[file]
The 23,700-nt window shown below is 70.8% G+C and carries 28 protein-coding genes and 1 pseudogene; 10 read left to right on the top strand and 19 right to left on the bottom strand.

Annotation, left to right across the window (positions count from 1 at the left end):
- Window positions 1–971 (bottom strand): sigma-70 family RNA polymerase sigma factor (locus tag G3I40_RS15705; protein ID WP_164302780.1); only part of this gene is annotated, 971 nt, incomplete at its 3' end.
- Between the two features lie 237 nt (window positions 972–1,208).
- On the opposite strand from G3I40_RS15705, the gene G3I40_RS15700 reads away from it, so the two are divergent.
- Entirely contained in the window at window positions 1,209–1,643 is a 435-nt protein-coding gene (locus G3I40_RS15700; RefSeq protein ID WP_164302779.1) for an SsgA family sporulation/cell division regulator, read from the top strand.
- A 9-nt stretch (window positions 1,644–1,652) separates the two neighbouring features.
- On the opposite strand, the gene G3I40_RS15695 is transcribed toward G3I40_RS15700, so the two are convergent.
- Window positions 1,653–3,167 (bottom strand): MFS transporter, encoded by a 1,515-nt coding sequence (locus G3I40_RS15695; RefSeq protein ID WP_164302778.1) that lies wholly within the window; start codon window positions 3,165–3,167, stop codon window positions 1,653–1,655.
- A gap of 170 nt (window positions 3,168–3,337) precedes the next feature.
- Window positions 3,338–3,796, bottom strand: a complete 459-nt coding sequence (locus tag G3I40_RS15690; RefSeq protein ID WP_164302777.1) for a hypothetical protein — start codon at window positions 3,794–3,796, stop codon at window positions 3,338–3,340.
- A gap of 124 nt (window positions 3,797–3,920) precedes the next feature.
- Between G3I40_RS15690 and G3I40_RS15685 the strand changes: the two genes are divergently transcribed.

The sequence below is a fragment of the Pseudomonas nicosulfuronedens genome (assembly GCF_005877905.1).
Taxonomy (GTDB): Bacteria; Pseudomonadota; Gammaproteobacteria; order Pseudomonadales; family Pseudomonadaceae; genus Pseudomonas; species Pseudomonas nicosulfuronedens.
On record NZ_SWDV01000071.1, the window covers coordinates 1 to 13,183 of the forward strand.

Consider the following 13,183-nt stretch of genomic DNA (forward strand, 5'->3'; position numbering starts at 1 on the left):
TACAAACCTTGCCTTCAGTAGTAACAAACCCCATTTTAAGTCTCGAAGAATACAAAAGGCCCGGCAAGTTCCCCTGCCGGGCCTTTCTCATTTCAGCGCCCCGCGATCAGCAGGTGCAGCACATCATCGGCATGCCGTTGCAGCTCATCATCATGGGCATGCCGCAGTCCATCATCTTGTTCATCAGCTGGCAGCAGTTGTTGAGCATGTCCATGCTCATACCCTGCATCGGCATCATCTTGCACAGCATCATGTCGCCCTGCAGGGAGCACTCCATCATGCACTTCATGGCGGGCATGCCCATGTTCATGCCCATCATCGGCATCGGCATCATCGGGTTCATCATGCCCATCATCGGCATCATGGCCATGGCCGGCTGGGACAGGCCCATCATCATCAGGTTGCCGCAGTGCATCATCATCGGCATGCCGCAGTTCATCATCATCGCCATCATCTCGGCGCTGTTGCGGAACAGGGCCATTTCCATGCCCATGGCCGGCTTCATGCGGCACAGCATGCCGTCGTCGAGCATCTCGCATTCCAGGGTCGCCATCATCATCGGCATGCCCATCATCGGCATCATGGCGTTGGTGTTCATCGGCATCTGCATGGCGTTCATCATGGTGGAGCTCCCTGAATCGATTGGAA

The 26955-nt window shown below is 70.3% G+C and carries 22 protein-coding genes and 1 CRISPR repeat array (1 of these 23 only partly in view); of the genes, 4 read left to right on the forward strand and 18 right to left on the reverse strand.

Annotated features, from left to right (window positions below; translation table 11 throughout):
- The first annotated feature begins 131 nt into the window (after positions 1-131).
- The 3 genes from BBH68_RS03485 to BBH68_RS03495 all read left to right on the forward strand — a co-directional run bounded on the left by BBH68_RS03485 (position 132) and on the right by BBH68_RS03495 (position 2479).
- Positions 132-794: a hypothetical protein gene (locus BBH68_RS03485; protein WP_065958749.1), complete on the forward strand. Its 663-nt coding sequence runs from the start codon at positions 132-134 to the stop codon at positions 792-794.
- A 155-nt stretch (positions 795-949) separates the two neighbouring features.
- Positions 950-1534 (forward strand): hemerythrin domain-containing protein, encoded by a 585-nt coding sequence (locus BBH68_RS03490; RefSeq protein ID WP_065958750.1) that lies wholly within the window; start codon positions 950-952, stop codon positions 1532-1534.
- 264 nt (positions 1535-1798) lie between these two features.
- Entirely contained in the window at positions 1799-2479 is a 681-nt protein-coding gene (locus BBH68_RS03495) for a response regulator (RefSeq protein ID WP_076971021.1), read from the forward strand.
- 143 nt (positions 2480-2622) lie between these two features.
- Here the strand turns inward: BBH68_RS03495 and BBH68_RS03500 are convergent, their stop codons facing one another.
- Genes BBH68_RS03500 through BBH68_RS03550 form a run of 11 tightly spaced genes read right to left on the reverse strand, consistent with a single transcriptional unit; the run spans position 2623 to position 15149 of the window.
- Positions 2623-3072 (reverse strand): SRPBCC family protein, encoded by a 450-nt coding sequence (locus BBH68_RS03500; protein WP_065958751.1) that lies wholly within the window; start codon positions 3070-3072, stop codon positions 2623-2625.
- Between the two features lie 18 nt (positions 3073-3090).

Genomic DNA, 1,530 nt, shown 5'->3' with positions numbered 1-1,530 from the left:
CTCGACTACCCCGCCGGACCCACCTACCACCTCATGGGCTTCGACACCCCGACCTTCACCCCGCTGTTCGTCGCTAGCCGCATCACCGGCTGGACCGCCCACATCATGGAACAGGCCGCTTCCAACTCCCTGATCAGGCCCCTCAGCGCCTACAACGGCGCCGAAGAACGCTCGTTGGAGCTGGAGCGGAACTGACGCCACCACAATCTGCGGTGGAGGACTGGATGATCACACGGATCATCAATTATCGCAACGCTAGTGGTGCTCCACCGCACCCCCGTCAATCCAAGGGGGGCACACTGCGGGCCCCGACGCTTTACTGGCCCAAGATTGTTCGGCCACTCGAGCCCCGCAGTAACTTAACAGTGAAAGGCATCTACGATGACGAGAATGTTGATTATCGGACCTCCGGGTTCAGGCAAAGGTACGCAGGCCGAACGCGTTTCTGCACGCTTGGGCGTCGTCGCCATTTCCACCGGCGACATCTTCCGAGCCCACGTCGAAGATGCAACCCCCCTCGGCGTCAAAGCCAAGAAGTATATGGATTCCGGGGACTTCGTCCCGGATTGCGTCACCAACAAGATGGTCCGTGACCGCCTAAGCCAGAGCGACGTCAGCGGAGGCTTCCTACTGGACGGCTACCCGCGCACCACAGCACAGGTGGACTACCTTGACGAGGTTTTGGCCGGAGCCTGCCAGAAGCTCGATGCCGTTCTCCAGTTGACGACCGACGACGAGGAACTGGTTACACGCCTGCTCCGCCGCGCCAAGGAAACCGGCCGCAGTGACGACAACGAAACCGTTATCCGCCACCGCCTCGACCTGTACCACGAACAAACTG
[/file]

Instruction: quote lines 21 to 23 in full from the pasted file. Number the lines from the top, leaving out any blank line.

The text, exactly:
- The first annotated feature begins 131 nt into the window (after positions 1-131).
- The 3 genes from BBH68_RS03485 to BBH68_RS03495 all read left to right on the forward strand — a co-directional run bounded on the left by BBH68_RS03485 (position 132) and on the right by BBH68_RS03495 (position 2479).
- Positions 132-794: a hypothetical protein gene (locus BBH68_RS03485; protein WP_065958749.1), complete on the forward strand. Its 663-nt coding sequence runs from the start codon at positions 132-134 to the stop codon at positions 792-794.